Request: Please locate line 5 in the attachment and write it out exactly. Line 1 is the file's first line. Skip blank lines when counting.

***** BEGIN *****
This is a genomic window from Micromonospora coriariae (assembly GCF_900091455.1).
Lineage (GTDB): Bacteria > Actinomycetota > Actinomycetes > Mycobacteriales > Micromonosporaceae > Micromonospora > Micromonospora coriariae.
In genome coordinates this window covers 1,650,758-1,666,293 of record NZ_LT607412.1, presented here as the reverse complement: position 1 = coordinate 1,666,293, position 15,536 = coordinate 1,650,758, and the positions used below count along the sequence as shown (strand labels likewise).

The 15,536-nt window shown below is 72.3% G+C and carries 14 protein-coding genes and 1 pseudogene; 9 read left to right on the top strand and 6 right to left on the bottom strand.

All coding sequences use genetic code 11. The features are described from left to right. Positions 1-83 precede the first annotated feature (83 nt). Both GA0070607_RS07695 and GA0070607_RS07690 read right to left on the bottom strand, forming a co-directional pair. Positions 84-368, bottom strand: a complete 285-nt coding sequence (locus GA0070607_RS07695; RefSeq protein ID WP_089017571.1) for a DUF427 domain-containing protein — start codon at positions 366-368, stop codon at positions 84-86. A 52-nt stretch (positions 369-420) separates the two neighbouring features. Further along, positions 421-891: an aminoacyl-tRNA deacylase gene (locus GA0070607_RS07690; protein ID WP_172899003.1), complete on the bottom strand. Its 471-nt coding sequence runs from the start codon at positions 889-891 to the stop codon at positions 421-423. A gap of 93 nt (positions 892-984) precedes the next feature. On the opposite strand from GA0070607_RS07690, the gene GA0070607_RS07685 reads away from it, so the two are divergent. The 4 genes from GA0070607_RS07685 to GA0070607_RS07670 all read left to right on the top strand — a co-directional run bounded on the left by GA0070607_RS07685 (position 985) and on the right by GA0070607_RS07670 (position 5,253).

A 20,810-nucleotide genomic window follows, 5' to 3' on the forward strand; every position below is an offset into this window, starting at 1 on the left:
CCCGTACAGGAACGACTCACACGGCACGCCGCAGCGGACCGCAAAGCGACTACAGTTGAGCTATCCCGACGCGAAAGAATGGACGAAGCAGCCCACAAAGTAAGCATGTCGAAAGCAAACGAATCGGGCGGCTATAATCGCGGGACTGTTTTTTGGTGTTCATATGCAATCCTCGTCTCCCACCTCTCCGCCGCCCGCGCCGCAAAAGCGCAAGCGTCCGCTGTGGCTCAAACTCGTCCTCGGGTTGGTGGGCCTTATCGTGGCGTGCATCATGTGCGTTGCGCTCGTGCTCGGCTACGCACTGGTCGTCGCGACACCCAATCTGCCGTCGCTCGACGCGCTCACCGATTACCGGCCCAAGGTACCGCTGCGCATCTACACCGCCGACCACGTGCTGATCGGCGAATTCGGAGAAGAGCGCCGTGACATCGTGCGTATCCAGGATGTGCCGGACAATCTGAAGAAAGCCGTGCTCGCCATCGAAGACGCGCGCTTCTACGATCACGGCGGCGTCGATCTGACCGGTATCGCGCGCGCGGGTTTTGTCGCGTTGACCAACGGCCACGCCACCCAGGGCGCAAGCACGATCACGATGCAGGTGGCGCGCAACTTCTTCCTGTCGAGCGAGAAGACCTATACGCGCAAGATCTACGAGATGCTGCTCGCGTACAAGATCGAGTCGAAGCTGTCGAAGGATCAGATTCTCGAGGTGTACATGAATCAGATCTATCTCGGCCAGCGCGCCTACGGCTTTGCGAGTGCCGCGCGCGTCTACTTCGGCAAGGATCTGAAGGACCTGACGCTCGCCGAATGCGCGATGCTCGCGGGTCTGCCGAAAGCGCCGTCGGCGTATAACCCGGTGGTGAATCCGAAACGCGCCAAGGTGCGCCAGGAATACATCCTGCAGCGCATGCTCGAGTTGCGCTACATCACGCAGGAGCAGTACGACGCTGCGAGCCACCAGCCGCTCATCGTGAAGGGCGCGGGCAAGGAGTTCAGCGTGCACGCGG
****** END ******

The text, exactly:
All coding sequences use genetic code 11. The features are described from left to right. Positions 1-83 precede the first annotated feature (83 nt). Both GA0070607_RS07695 and GA0070607_RS07690 read right to left on the bottom strand, forming a co-directional pair. Positions 84-368, bottom strand: a complete 285-nt coding sequence (locus GA0070607_RS07695; RefSeq protein ID WP_089017571.1) for a DUF427 domain-containing protein — start codon at positions 366-368, stop codon at positions 84-86. A 52-nt stretch (positions 369-420) separates the two neighbouring features. Further along, positions 421-891: an aminoacyl-tRNA deacylase gene (locus GA0070607_RS07690; protein ID WP_172899003.1), complete on the bottom strand. Its 471-nt coding sequence runs from the start codon at positions 889-891 to the stop codon at positions 421-423. A gap of 93 nt (positions 892-984) precedes the next feature. On the opposite strand from GA0070607_RS07690, the gene GA0070607_RS07685 reads away from it, so the two are divergent. The 4 genes from GA0070607_RS07685 to GA0070607_RS07670 all read left to right on the top strand — a co-directional run bounded on the left by GA0070607_RS07685 (position 985) and on the right by GA0070607_RS07670 (position 5,253).